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PCC welcomes national recognition for response to domestic abuse amid Covid-19

Nottinghamshire Police and Crime Commissioner Caroline Henry has welcomed a national report praising the force’s response to preventing domestic abuse and protecting victims during the pandemic.

Her Majesty’s Inspectorate of Constabulary and Fire & Rescue Services (HMICFRS) carried out a review looking at how police forces in England and Wales had responded to the unique challenges Covid-19 placed on preventing and responding to domestic abuse.

HMICFRS said the pandemic had put domestic abuse victims at greater risk but it praised the police for responding proactively to demand, making good use of technology and working with partners to find new ways to support victims.

In the report, Nottinghamshire received praise in a number of key areas including its innovative move to move follow-up visits for victims at medium risk of domestic abuse from its neighbourhood policing teams to its research and insight team, enabling staff to contact victims by telephone and guide them to support services.

Commissioner Henry said: “Preventing domestic abuse and supporting the recovery of victims and survivors are paramount to my safety priorities for Nottinghamshire.

“We’ve made great strides to expand the quality and availability of victim care through the commissioning of new services and resources including extra Independent Domestic Violence Advisors across the county.

“But I firmly believe prevention cannot be successful unless we challenge the behaviours and attitudes that drive abuse by making offenders accountable for their actions and providing opportunities for them to address their behaviour. I’m pleased HMICFRS has recognised our progress in this area.

“I’m determined to be a Commissioner of action not just words. We owe it to victims to not only listen and provide sensitive, specialist support but to secure justice and protect other vulnerable people suffering in the future and we are working hard with all our partners to achieve this.”

Report Details

  • Between May and October 2020, the Research and Insight Team contacted 676 domestic abuse victims by telephone or letter, which HMICFRS said ensured victims had the details of any support services that might be able to help them following the report to police.  
  • Nottinghamshire was also highlighted for its approach to persistent offenders, with mention made of the focus of neighbourhood teams on perpetrators as well as the use of perpetrator-centred orders as part of a court sentence.
  • The number of cases involving Outcome 15 (where a victim supports the prosecution but where there are evidential difficulties) or Outcome 16 (where a suspect has been identified but the victim no longer supports the prosecution) is comparatively lower in Nottinghamshire than many other force areas.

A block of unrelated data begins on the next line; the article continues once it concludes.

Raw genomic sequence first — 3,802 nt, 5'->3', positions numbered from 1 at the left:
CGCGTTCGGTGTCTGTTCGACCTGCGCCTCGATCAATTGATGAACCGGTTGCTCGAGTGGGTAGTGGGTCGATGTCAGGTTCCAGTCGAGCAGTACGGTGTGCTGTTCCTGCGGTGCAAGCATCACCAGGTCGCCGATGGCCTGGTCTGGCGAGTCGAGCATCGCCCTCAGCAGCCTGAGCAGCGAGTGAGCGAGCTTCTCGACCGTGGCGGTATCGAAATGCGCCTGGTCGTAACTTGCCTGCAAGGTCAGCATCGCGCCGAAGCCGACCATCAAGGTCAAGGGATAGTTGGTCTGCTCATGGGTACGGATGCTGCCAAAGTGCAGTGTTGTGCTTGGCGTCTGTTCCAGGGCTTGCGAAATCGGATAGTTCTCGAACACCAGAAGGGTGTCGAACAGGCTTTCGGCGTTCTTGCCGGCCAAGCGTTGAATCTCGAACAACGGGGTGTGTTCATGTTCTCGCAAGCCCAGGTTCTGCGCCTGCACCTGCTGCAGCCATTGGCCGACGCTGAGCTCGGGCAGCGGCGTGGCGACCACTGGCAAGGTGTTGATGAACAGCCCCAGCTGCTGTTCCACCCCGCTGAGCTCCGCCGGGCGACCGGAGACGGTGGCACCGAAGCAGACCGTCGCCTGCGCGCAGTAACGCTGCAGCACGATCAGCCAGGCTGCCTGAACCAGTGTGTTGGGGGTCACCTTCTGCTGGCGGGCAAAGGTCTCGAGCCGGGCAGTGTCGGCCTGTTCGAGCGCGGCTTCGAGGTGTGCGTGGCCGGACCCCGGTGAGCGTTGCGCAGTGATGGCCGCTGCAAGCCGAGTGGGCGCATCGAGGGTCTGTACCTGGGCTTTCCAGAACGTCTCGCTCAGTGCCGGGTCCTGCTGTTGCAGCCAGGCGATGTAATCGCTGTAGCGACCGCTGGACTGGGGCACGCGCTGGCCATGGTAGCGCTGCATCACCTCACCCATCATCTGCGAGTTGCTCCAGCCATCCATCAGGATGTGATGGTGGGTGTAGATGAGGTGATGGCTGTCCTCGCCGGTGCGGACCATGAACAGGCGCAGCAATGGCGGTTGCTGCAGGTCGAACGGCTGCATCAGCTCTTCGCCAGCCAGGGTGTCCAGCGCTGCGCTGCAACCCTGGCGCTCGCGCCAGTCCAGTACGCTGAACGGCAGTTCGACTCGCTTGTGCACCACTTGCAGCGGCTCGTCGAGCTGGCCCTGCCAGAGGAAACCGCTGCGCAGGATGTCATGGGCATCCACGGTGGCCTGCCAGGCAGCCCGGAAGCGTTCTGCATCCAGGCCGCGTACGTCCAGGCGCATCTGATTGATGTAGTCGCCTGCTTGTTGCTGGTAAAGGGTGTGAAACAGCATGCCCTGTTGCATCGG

• Nottinghamshire received mention for its approach to the Domestic Violence Disclosure Scheme (DVDS) which enables a person who is or was in an intimate relationship with a previously violent or abusive individual to apply to the police for a disclosure about their past to better protect potential victims.
  • The report noted that every domestic abuse occurrence in Nottinghamshire is now subject to consideration for the ‘right to know’ as part of the risk assessment process.  As a result, the force is on track to have more DVDS applications that last year.
  • The Nottinghamshire force was listed as one of those which had exceeded the minimum number of MARAC (multi-agency risk assessment conference) meetings recommended by the national charity SafeLives. These are meetings between police, health, child protection, housing practitioners, IDVAs, probation and other specialists to share information on the highest risk domestic abuse cases and safeguard victims.
  • In the 12 months to March 2020, the police service in England and Wales received approximately 1,150,000 domestic abuse calls – an average of 130 calls an hour. In an average 24-hour period there around 3,100 domestic abuse calls.
  • The inspectorate also said it had significant concerns about court backlogs, which whilst not for the police to solve, may increase the likelihood of victims disengaging


Media enquiries:  Sallie Blair 01283 821012 / 07702 541401


Posted on Saturday 26th June 2021
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